Inside the Naos 8200
After removing all of the feet, and needing to find a tiny screw driver for just one of the screws, I was able to pull the mouse apart relatively easily so I could show you what is in the Naos 8200.
There is a double stack of PCBs inside the Naos 8200. The top board controls the actions from the DPI buttons and the pair of side buttons. The bottom layer has the processor, memory, and the top tier switches under the right and left click buttons.
The right and left click buttons are backed with Omron switches to give the two buttons used most the longest longevity and a better feel than other offerings.
As for the side buttons, DPI buttons, and the scroll wheel click micro-switch, they are various models of TTC switches. As I have said before, TTC switches are nice, they just don't have the feel or lifespan of the Omron switches, and it does save the manufacturer a couple of dollars not using Omron's throughout.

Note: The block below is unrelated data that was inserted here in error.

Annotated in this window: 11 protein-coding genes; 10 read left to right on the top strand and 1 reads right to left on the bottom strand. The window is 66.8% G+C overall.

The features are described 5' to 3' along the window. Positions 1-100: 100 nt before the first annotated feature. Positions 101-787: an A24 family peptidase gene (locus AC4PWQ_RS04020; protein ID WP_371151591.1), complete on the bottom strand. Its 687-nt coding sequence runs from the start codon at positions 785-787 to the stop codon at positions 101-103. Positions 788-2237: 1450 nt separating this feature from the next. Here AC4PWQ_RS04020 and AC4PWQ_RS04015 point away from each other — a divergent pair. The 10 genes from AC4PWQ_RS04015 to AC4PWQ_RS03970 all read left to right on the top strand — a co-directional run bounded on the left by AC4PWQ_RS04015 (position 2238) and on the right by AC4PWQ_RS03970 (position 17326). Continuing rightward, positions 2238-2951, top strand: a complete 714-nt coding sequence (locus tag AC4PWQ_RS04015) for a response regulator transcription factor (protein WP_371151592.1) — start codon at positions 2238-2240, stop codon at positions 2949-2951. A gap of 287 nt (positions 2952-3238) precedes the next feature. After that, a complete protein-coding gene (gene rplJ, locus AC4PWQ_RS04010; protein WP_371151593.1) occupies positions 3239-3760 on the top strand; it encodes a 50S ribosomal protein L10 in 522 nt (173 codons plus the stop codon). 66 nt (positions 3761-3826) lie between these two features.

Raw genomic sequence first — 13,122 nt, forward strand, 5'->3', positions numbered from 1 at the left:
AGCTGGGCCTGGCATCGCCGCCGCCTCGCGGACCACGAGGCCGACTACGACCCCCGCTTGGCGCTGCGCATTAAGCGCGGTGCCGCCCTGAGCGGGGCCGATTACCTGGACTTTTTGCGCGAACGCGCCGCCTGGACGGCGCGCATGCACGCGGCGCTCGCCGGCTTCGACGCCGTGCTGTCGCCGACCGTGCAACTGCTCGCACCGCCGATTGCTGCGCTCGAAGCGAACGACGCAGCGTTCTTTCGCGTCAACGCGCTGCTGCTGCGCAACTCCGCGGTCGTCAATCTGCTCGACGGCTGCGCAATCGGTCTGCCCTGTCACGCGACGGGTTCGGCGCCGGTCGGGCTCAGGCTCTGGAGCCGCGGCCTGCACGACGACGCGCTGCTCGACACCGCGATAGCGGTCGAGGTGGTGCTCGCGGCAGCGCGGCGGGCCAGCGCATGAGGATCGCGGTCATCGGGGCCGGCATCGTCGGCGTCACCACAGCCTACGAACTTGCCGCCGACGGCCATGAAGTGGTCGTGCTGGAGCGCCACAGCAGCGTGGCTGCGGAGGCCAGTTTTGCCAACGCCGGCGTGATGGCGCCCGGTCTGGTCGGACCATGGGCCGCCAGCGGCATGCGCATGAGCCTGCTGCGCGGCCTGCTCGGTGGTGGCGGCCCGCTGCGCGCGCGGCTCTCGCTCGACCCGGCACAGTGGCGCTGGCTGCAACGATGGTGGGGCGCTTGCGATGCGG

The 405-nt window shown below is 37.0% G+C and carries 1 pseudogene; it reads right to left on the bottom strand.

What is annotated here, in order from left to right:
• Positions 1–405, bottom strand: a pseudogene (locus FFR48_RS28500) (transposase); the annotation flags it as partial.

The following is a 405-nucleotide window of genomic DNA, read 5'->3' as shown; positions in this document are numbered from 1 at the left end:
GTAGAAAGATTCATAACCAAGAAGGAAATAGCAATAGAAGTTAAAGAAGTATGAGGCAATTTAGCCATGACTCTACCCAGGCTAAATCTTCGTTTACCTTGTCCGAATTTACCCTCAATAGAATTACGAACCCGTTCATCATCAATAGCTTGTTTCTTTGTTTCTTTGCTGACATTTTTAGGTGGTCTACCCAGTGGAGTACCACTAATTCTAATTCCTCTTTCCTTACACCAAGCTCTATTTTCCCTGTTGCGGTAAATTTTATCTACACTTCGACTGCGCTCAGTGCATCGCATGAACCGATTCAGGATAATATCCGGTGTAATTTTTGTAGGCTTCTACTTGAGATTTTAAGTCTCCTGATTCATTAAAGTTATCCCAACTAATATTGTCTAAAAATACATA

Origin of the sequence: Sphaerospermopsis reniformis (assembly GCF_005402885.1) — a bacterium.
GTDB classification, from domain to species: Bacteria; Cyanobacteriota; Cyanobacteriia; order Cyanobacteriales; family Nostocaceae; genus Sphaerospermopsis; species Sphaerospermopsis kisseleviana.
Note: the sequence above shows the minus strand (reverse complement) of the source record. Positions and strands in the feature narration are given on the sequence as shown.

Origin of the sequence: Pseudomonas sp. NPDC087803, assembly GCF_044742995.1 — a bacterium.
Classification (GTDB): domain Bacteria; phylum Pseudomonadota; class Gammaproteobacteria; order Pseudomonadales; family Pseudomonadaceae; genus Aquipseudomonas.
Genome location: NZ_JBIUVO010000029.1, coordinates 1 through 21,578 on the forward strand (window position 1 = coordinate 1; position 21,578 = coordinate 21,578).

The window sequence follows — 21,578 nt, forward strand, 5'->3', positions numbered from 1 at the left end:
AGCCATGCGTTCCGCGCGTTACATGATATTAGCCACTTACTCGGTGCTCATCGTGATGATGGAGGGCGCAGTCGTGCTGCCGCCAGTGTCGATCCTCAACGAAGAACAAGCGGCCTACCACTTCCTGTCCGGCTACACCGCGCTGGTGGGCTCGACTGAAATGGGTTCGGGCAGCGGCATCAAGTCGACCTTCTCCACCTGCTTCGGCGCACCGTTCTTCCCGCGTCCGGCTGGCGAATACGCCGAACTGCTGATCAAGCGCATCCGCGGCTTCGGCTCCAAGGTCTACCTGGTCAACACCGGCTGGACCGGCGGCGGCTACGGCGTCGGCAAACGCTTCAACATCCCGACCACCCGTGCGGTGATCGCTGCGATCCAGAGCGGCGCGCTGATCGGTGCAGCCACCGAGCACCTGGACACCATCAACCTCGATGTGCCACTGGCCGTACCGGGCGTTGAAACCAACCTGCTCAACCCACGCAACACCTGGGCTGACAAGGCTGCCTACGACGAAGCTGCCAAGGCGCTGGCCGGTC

Peeling off the top layer PCB, I found the sensor chip. In the Naos 8200 Mionix uses the Avago ADNS A9800 laser sensor to track your every movement and offering the highest possible DPI of any chip on the market at the time of writing.
Then of course we have the 32-bit ARM micro-processor to carry on with the task of communication between all of the switches and sensors, along with controlling the USB 2.0 pathway communications to the PC.
As I always do when I reassemble the mice, I check them for functionality. While there are 16.8 million color choices, I really like the default green that illuminates the Mionix log on the heel of the Naos 8200.
Spinning the Naos 8200 around, you can now see the DPI selection lights on the side denoting I am using the highest default setting for the plug and play configuration, which is set at 6000 DPI. You can also see the sides of the scroll wheel illuminated, but you also get the thin arrows on the DPI buttons to illuminate as well.